On each site, we bring equipment to the yard and put up orange construction fencing (see photo right). Then we dig out the top 12 to 18 inches of soil and replace it with new soil. Last, we restore the landscaping and maintain the new lawn for 60 days.

Follow our yard cleanup work in 2014...

Questions about the yard cleanup work?

Please call the project hotline at (360) 407-7688
and press 2 for Tacoma Smelter Plume
or email me at Jill.Jacobson@ecy.wa.gov.


Tackling Toxics: Searching for safer products?

The EPA can help


By Andrew Wineke, communications, Hazardous Waste & Toxics Reduction

One of the simplest things we can do to protect the environment, both at home and at our workplaces, is to use safer chemicals in our cleaning supplies and other household products.

But how do you know what “safer” is? Do you look for “natural” on the label? Should it say “eco” in the name? There are more than 300 different “green” certifications. Which one should you trust?

If you really want to pick the safest products possible, a great place to start is the U.S. Environmental Protection Agency’s Design for the Environment program.

Design for the Environment is a voluntary product labeling program that works with manufacturers to determine that the chemicals used in a product are the very safest available. Today, more than 2,500 products ranging from toilet bowl cleaners to bilge tank treatments have been evaluated through the Design for the Environment Safer Product Labeling Program.

The Design for the Environment label means that each ingredient has been screened for potential adverse human or environmental health effects and that the product contains ingredients that pose the least concern among chemicals in their class. You can find a list of all 2,500 products, organized by category, or you can look for the Design for the Environment logo on the products you already buy.

Want to know more?

At 10:30 a.m. Thursday, Aug. 28, our Safer Chemistry Challenge is hosting a free, one-hour webinar with the EPA’s Bridget Williams for a deeper look at the Design for the Environment program.

Williams will discuss how the EPA evaluates products, how businesses can get their products certified, how the program works with industry to identify safer chemicals, and answer your questions. Register here.

Stay informed about our efforts to reduce the use of toxic chemicals by following our Tackling Toxics series right here on the ECOconnect blog.


Wednesday, August 20, 2014

Eyes Over Puget Sound for August 18

By Sandy Howard, communication manager, Environmental Assessment Program

If you haven’t gotten up to the San Juans this summer, Eyes Over Puget Sound can take you there.

Our August cover shows a bird’s eye view of Sucia Island — looking like a giant downward-facing hand.

We saw an intense yellow-green phytoplankton bloom inside Fossil and Mud bays in this photo taken at 11:22 a.m. last Monday.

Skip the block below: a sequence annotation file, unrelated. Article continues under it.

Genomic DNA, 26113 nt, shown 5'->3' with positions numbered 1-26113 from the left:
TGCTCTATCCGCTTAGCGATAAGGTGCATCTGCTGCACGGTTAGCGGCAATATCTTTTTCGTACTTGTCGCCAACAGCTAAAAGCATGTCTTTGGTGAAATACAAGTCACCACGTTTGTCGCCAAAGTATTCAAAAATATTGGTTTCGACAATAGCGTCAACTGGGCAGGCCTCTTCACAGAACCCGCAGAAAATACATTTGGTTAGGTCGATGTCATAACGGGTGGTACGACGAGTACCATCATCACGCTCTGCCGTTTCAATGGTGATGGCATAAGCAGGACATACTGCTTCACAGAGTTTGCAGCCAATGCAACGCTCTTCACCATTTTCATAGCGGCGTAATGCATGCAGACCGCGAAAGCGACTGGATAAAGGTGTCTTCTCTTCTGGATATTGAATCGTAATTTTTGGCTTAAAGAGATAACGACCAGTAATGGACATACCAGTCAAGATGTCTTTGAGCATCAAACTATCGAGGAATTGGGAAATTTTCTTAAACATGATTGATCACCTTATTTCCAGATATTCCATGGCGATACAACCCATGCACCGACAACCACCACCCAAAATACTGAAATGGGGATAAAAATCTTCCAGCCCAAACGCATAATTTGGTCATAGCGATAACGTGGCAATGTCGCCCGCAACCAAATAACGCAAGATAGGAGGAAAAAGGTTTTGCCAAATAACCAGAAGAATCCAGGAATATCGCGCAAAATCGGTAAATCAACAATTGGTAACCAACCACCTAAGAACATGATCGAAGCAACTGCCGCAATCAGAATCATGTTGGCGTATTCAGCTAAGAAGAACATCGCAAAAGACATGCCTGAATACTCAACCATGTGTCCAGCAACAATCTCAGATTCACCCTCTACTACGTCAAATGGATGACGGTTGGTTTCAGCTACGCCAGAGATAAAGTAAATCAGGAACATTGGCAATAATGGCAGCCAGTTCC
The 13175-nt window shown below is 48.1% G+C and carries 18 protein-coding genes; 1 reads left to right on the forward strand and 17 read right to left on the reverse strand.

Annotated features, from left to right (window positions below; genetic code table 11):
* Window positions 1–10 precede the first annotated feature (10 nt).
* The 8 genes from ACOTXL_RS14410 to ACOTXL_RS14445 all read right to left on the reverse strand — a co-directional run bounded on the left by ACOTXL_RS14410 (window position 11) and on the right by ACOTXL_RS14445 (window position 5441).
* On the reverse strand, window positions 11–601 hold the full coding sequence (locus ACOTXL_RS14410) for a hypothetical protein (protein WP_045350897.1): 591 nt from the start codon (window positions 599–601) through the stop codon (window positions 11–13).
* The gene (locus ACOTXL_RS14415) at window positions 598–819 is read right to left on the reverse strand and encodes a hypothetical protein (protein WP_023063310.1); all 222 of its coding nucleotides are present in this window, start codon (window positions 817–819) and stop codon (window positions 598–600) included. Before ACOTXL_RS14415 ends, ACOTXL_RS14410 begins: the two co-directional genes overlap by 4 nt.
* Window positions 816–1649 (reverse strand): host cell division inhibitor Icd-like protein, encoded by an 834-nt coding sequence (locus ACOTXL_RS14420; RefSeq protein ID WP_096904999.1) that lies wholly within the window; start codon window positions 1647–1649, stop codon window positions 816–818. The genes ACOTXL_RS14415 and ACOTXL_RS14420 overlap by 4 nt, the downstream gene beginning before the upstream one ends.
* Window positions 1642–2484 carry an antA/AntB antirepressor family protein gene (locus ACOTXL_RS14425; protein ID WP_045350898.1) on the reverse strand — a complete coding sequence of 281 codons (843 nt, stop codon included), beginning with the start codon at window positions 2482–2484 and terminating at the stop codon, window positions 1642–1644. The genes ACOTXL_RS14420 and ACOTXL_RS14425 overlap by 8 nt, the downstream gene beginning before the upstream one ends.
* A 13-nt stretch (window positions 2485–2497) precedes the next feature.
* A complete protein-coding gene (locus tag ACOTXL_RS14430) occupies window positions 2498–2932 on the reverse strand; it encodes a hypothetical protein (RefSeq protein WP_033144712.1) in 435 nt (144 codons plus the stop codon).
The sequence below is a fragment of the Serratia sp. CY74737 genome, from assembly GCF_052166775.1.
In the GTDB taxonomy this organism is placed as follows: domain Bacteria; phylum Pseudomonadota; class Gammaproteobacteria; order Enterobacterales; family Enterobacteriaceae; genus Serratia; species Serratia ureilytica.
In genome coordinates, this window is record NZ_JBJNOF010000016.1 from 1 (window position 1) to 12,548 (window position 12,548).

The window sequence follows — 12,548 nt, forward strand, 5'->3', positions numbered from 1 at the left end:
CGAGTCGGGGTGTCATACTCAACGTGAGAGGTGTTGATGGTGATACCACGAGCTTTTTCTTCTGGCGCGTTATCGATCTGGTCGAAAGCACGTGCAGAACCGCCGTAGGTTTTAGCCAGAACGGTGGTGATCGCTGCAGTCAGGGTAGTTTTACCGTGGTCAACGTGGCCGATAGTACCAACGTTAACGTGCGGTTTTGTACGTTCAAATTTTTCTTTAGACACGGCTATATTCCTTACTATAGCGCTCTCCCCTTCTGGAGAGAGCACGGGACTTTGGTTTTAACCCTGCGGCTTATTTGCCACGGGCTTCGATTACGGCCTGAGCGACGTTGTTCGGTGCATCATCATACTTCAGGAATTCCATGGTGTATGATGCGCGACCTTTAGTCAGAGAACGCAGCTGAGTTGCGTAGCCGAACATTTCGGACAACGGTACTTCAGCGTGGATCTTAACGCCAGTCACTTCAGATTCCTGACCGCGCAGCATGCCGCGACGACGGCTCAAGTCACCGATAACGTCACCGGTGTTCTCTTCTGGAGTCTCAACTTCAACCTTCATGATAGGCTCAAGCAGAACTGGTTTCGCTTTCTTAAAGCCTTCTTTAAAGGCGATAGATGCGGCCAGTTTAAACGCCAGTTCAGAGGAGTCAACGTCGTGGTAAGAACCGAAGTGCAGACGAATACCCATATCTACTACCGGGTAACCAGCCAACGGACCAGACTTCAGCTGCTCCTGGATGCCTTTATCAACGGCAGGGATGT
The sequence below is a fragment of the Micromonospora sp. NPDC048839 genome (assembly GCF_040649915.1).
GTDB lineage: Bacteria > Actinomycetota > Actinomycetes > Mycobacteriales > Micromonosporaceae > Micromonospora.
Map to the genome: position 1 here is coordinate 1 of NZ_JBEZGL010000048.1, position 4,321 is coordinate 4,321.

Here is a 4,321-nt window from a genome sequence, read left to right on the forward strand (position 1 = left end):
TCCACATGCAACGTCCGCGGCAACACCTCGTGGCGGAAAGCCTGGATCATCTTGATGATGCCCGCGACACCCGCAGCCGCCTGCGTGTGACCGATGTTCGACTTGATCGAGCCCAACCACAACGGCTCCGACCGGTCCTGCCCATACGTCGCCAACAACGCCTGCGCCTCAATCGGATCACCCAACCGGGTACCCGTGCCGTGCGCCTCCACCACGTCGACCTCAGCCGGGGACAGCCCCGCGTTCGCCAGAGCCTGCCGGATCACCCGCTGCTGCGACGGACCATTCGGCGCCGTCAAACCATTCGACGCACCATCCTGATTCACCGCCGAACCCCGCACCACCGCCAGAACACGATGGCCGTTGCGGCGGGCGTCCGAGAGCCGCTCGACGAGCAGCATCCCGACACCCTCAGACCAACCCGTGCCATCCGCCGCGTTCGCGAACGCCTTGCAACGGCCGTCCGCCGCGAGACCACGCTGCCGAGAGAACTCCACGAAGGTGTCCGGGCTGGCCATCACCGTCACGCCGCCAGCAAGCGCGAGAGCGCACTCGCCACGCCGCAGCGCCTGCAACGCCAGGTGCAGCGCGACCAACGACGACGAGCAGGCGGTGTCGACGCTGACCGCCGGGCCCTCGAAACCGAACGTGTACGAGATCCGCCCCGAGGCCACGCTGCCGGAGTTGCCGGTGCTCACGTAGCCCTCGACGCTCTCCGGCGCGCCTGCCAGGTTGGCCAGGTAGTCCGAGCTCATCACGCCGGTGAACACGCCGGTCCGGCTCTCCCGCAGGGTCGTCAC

Sunshine and warm temperatures have returned after last week’s intense rain. 

We observed that the Puyallup and Nisqually rivers are flowing high. Red-brown blooms and numerous patches of jellyfish remain strong in South Sound, Sinclair and Dyes Inlets, and in Bellingham Bay. And we saw brown-green blooms in Whidbey Basin.

Macro-algae surface debris is very high in South and Central Sound. Hood Canal remains cooler but Puget Sound-wide temperatures are now warmer and less salty.

Sea surface temperatures are above 15 °C, conditions favorable for some pathogens, and harmful algae blooms.
Read about super colonies of by-the-wind sailors washing up on our shores. They are called Vellela vellela.

Eyes Over Puget Sound combines high-resolution photo observations with satellite images, en route ferry data between Seattle and Victoria BC, and measurements from our moored instruments.

Follow us on Twitter, Facebook and on our website.

Sign up to receive email notifications about the latest Eyes Over Puget Sound by subscribing to Ecology’s email listserv.

See the August issue of Eyes Over Puget Sound.

Everett park cleanup delayed; meeting canceled

By Seth Preston, communications manager, Toxics Cleanup Program

An Aug. 26 meeting in Everett to talk about a planned park cleanup has been canceled because the city has decided to delay the project.

City officials expect the cleanup at American Legion Memorial Park and Everett Arboretum to take place in the second half of 2015.

Ecology and parks staff will reevaluate the project and identify the park areas that are most in need of cleanup, such as high-traffic areas and locations with higher levels of arsenic contamination.

Delaying the park project doesn't affect this season's separate soil-removal work at residential properties in Everett. That work will begin in the next couple of weeks at properties along 6th, 7th and 8th streets between Wayne and Winton Avenues north of Broadway.



Monday, August 18, 2014

Fecal Matters: Beach reopened at Eagle Harbor Waterfront Park in Kitsap County, WA

BEACH Program Update

On August 16, 2014, Kitsap County Public Health District opened the beach at Eagle Harbor Waterfront Park on Bainbridge Island, WA for water recreation.

Contact with fecal contaminated waters can result in gastroenteritis, skin rashes, upper respiratory infections, and other illnesses. Children and the elderly may be more vulnerable to waterborne illnesses.

Visit the BEACH website to find the latest results for these and other saltwater beaches: http://www.ecy.wa.gov/programs/eap/beach/

Stay updated about water quality at your beaches by keeping up with us on our blog Fecal Matters, on Facebook, or join our listserv.

Debby Sargeant is the BEACH Program Manager and is available at 360-407-6139 or debby.sargeant@ecy.wa.gov for questions.